Inspired by the hotcakes served at Pittsburgh’s famous Pamela’s Diner, these crepe-style pancakes combine the elegance of French crêpes with the flavor of American diner pancakes. Stuff them with sour cream, fresh strawberries, and a sprinkling of sweet brown sugar for a unique and delicious breakfast treat.
for the pancake batter:
- 1 cup (227 grams) milk
- ½ tsp. (1.5 grams) active dry yeast
- ¾ cup (90 grams) all-purpose flour
- 1 Tbsp. (12 grams) granulated sugar
- 1 tsp. (4 grams) baking powder
- ¼ tsp. (2 grams) salt
- 2 Tbsp. (25 grams) vegetable oil
- 1 large egg (50 grams)
- 2 Tbsp. (25 grams) vegetable oil, for cooking
- 2 Tbsp. (28 grams) unsalted butter, for cooking
for the filling:
- ¾ cup (170 grams) sour cream
- 2 Tbsp. (27 grams) brown sugar
- 1 qt. (668 grams) fresh strawberries, sliced
- Make the pancake batter. Heat the milk on the stove or in the microwave so that it's lukewarm (about 105°F/41°C. An instant read thermometer comes in handy here.) Pour the warm milk into a small, heat-safe bowl and immediately sprinkle the yeast over the warm milk. Let the milk and yeast sit for 5 minutes while you move on to the next step.
- In a medium bowl, whisk together the flour, sugar, baking powder, and salt.
- Check your milk and yeast. After resting for 5 minutes, the yeast should appear foamy on top of the milk. If the yeast does appear foamy, continue with the recipe. If it does not appear foamy, see my tips for troubleshooting yeast in the Notes section below.
- Add the milk and yeast plus 2 Tablespoons of vegetable oil to the flour mixture. Stir gently until combined.
- Let the batter rest. Cover the bowl loosely with a lid or plastic wrap, leaving a small opening for air to escape. Let the batter sit at room temperature for 3 hours. It will become slightly bubbly.
- After the batter has had time to rest at room temperature and become bubbly, transfer the bowl of batter to the fridge to rest overnight.
- Cook the pancakes. In the morning, just before cooking the pancakes, remove the dough from the fridge. The mixture may have separated slightly; this is okay. Beat the egg in a small bowl and add it to the batter, stirring gently until combined.
- Add 1 teaspoon of vegetable oil and 1 teaspoon of butter to a 10-inch skillet. Heat the skillet over medium heat and swirl it around so the melting butter and oil coat the bottom of the skillet.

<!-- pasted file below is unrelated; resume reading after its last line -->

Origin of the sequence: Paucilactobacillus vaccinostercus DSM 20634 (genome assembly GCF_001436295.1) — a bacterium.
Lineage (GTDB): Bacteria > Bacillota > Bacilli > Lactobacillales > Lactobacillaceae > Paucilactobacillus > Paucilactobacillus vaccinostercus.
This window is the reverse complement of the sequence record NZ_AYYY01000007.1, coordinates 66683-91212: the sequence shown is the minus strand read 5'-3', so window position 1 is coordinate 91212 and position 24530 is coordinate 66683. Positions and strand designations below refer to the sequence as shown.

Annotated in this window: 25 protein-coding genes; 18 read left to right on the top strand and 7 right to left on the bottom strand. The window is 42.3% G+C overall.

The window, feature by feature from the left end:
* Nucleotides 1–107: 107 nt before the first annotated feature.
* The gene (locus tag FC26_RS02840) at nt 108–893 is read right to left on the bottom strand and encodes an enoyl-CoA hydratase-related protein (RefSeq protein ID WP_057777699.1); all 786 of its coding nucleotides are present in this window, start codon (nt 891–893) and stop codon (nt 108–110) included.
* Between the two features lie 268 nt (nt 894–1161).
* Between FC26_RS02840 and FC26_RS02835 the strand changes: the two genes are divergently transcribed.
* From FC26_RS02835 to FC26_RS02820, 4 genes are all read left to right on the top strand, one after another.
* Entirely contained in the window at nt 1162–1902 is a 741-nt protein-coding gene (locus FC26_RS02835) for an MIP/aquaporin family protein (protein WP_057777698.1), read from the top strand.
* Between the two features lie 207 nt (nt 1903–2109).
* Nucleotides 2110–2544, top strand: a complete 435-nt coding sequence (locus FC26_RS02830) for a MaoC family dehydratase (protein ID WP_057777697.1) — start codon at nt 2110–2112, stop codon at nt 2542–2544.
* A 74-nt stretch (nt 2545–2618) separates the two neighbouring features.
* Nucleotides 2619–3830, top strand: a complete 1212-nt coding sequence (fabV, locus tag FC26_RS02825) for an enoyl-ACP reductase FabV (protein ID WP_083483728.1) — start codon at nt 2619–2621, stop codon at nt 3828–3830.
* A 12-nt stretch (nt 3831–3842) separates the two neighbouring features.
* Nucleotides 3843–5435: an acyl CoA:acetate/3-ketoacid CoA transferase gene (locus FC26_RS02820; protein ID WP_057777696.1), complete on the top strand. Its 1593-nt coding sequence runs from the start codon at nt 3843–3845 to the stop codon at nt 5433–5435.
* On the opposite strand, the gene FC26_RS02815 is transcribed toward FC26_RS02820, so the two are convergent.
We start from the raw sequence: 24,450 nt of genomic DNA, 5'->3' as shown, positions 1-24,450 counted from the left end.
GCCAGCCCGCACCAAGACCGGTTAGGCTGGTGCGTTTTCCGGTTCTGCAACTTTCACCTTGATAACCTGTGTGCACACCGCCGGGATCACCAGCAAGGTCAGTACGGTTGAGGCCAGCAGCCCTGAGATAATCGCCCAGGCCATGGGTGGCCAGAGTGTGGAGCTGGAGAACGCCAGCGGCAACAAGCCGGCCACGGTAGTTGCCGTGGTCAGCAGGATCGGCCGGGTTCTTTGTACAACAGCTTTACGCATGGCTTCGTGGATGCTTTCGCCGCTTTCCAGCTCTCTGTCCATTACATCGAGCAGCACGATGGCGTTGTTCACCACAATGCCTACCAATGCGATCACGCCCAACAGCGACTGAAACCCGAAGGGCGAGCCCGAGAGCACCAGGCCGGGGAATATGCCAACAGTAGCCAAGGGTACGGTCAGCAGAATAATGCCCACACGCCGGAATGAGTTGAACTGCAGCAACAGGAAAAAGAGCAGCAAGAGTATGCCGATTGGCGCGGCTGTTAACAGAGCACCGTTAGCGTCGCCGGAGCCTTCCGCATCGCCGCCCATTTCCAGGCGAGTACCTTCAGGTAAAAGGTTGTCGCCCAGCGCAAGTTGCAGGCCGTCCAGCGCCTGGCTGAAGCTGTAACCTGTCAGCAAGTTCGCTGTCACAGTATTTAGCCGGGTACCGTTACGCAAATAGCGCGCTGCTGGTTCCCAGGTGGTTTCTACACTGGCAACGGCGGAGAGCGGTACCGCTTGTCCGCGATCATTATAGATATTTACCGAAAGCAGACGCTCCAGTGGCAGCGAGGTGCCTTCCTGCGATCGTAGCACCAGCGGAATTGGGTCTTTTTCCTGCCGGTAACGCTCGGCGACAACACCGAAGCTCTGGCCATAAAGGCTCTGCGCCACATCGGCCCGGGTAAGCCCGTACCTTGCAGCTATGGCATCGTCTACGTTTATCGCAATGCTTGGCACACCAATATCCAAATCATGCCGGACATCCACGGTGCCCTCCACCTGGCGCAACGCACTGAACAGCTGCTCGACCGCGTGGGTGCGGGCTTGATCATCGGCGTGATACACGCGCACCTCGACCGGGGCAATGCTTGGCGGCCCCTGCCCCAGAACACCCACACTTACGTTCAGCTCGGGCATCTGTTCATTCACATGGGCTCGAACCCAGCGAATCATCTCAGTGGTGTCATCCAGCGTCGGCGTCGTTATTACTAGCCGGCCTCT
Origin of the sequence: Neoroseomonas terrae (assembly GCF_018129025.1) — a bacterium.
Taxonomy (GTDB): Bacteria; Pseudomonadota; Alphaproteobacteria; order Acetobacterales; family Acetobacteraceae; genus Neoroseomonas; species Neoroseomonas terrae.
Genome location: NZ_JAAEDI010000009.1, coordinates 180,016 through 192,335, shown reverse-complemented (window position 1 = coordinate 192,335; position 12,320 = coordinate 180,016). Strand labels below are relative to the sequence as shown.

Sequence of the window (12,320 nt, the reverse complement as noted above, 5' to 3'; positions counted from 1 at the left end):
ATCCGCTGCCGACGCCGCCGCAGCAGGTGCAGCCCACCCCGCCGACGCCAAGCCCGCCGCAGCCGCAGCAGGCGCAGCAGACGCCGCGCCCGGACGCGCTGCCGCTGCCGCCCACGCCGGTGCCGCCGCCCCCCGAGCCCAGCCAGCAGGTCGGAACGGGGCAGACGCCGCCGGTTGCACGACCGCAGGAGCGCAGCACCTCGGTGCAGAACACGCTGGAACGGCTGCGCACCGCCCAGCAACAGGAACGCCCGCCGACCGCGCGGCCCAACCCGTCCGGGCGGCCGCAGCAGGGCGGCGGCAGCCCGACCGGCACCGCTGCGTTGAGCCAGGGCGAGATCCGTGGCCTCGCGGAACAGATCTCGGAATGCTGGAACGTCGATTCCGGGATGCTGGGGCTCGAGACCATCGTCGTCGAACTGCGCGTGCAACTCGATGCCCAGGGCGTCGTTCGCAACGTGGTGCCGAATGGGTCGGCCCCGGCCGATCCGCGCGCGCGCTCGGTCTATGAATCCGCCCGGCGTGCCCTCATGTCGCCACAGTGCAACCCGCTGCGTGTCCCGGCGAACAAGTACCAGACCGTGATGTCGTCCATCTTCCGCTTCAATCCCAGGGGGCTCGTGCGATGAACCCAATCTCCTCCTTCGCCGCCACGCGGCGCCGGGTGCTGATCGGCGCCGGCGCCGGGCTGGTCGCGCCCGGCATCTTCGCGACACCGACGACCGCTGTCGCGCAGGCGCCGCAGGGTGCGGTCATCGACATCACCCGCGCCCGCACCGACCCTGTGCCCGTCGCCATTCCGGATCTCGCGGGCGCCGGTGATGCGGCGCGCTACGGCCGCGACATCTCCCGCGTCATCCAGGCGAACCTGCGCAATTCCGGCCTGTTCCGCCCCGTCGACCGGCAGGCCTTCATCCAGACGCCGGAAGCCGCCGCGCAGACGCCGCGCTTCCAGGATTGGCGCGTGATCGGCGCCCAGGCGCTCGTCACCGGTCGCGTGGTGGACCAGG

- Add about ⅓ cup of the batter to the skillet and quickly swirl the skillet around so the batter coats the bottom of the skillet and forms a round pancake. Cook the pancake for 2 to 2 ½ minutes, until the underside is golden brown. Flip the pancake with a spatula and cook for another 1 ½ to 2 minutes so that both sides are golden brown. Transfer the pancake to a plate. Repeat the process with the remaining batter, adding more oil and butter to the skillet before cooking each pancake.
- Serve the pancakes. To serve, spread sour cream (about 2 Tablespoons per pancake) onto each pancake in a line down the middle. Top the sour cream with fresh strawberry slices and a sprinkle of brown sugar (about 1 teaspoon per pancake). Fold the sides of each pancake up over the filling and serve.
Storage: These pancakes are best served fresh; however, any leftovers not yet stuffed with filling can be stored in an airtight container in the fridge for up to one day. Reheat leftover pancakes briefly in a 300°F (149°C) oven or toaster oven before serving.
Troubleshooting Yeast: In Step #1, yeast is added to warm milk to “proof” the yeast. This is done to ensure that the yeast is alive before using it in the recipe. The yeast should become foamy after it sits in the warm milk for 5 minutes. If the yeast does not become foamy after 5 minutes, give it 5 more minutes. If after 10 minutes there are still no bubbles among the milk and yeast, then the yeast is dead and should not be used. This is likely due to one of two reasons: 1) either the yeast was not properly stored or is beyond its expiration date or 2) the milk used was too hot and killed the yeast. Try again with fresh yeast and be extra careful to heat the milk to the proper temperature.
More Filling Ideas: Instead of filling the pancakes with fresh berries and sour cream, they can be served like classic pancakes with butter and maple syrup or filled like traditional crepes with jam, lemon curd, cinnamon sugar, whipped cream and berries, Nutella, and more!
Don’t skip refrigerating the batter before baking. This stint in the fridge gives the flour time to hydrate.
Be sure to add oil and butter to the pan before cooking each pancake. This is key to creating the beautifully browned, crispy edges and also ensures that your pancakes won’t stick to the pan when cooking.
If you’re cooking pancakes for a crowd and want to serve them all at once (rather than one at a time as they cook), preheat your oven to 200°F (93°C) and line a baking sheet with parchment paper just before you begin cooking the pancakes. As you finish cooking each pancake, place it onto the lined baking sheet in the warm oven to keep the pancakes warm. Then serve all of the pancakes when you’ve finished cooking the batter.
Recipe adapted from King Arthur Baking.
- Category: Breakfast
- Method: Cooking
- Cuisine: American
Keywords: crepe, pancake